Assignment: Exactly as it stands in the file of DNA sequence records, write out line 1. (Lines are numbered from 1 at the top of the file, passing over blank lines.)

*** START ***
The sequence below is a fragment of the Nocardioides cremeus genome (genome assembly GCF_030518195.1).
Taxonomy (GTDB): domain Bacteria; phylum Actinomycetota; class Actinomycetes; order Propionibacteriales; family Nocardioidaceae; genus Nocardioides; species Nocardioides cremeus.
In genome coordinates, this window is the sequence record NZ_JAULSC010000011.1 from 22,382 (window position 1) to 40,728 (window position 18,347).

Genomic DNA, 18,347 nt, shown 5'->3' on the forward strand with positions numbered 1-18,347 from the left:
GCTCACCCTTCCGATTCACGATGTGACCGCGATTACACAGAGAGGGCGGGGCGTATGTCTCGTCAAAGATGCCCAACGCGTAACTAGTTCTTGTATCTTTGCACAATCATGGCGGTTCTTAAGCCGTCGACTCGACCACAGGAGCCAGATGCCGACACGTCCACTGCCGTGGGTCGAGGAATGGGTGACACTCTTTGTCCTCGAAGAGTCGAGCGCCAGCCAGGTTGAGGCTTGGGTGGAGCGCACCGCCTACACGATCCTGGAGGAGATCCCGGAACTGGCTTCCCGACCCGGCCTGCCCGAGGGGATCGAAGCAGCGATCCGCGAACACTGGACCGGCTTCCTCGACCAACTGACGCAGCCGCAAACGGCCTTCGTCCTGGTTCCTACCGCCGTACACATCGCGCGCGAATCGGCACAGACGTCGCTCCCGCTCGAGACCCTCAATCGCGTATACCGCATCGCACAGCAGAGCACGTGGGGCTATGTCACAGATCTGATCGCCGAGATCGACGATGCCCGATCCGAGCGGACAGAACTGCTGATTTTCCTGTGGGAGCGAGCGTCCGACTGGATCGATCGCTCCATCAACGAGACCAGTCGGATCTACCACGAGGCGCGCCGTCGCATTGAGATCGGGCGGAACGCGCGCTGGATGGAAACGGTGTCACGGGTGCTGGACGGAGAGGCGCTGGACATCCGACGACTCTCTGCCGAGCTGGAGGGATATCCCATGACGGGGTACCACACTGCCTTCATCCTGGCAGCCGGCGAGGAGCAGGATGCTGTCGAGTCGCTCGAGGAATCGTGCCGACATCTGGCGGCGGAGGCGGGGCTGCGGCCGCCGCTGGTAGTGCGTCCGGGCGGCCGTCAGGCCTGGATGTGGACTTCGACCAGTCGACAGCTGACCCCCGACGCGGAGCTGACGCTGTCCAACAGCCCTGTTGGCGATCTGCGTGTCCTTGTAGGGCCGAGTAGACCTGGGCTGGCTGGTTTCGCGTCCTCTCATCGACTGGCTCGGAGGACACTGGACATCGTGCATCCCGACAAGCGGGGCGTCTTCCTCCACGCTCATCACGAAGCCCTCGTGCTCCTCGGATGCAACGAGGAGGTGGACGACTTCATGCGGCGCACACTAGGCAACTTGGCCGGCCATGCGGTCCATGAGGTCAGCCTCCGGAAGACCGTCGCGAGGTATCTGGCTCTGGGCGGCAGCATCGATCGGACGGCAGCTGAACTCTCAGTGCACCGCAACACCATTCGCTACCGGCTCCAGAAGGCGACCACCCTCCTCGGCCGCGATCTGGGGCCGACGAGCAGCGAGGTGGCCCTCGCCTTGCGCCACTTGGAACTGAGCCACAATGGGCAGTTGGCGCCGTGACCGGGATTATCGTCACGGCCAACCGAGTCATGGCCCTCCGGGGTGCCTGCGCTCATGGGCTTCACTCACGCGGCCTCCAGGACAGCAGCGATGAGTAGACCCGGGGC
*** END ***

The sequence below is a fragment of the Nocardioides cremeus genome (genome assembly GCF_030518195.1).